Last year Tour Alsace was my second European race and I was still very green to European racing, but managed to come away with second on GC. This year the race was shortened by one day with a short, 7.1km flat prologue on road bikes added on the first day. I wanted to come back and do well here and after putting in a really good prologue, finishing fifth, I knew I had some good legs. I figured that if I played my cards right I should be able to finish up there in the GC.

Most of that five-stage race is about staying safe in the peloton and not losing any time. Then there is one decisive day, which is really hilly, and mostly tends to set the GC for the tour. It’s not quite a mountain-top finish because you crest the Grand Ballon and then there is about 8km on flattish roads to a slightly uphill fast sprint. The race didn’t split up that much on the climb and my GC placing didn’t change from the prologue. Fifth overall at the end of the tour.

If you have been following me on Instagram you would have seen the little food series I did through the Tour Alsace. If you’re interested in the food we eat while on tour make sure to check it out.

Continuing the heavy race block we had three Italian one-day races, all of which Rob Power won last year. Those results kinda thrust his name into the spotlight, because nothing like that had ever been done before. Unfortunately Rob crashed in the Nations Cup race and then had to pull out of Tour Alsace after the first stage because of a sore knee. After some scans and talking to many doctors he had to end his season along with Edmo who hurt his knee while away on track camp in Mexico.

The three one-day races went well. The first race was an Italian national race, Trofeo Sportivi Briga. I wanted to be quite active this race and try to get in the early break or just use it as a really good intense hit out. Being in the break meant I was quite fatigued when it came to the steep final climb. I ended up finishing somewhere in the top 15.

The next race was GP Poggiana, an U23 UCI race and possibly one of the hottest races I have done. Because of the heat I think a lot of riders struggled and the race split apart quickly.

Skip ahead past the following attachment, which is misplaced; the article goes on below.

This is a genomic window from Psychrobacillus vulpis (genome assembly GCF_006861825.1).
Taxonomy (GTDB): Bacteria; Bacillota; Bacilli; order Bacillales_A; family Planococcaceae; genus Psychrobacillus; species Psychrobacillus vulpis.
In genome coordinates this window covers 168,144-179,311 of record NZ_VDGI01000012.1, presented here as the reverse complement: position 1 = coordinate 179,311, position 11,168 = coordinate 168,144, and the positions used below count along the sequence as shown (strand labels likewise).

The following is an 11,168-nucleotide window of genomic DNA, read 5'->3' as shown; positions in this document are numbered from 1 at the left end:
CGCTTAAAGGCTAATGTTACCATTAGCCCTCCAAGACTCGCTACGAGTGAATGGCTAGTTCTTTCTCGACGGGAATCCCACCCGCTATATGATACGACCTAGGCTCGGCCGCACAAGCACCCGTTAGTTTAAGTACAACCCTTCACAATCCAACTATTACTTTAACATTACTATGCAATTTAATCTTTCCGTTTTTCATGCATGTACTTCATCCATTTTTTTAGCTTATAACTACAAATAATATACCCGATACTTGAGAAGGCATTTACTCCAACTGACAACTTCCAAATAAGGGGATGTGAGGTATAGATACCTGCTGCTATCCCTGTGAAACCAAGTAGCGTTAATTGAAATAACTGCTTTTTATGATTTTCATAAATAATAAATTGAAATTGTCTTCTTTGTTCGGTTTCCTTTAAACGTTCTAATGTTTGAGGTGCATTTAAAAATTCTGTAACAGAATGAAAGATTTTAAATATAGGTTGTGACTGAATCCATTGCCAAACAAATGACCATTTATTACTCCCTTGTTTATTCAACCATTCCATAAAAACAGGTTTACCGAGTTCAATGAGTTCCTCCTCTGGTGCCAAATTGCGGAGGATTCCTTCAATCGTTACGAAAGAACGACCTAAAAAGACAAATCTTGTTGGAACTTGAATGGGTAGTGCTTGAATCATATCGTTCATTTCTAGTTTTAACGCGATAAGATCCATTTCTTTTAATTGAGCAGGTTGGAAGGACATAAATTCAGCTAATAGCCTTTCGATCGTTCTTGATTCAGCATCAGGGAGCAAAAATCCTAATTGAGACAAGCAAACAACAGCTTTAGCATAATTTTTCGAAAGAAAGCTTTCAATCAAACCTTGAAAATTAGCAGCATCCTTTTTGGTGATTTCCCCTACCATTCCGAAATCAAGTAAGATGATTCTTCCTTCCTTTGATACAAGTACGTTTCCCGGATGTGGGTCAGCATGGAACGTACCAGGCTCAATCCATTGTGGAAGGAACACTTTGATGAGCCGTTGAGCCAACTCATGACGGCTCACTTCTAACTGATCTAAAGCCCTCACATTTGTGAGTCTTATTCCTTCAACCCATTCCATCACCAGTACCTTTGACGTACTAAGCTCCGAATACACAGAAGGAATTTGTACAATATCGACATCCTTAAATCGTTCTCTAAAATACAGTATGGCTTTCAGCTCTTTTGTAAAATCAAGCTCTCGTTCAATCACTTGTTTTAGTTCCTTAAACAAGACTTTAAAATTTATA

Towards the end of the race there were two decent climbs. I tried to go away solo on both and got a gap each time, but was chased back by a small group of three each time on the flat. The reduced group become eight by the end and one rider broke clear and won solo. I finished fifth.

The last of the three races, GP di Capodarco, is probably the most famous of the three. I finished fourth there last year. The weather wasn’t kind to us this time around and it turned out be the wettest race I have ever done. We basically had a flash flood mid-race and the race had to be naturalised for a while because they ran out of ambulances. I got quite cold while the race was neutralised and my legs never came back to their best after that. I finished 13th.

I have just finished writing this on the drive from Italy to France. We’re here to ride some of the most important parts of the Tour de l’Avenir. The race starts on Saturday with a prologue and then there are seven road stages over the course of the next week. I will write about how it pans out in my next diary.

It’s amazing how quickly the end of the season approaches. GP di Capodarco was the last Italian U23 race I will ever do and now I only have two races left with the Jacyo-AIS World Tour Academy team: the Tour de L’Avenir and the Chrono des Nations time trial. That could turn into four races if I get selected for the World Championships road race and time trial in America. The teams get selected on the Sunday after L’Avenir finishes.

Thanks for reading!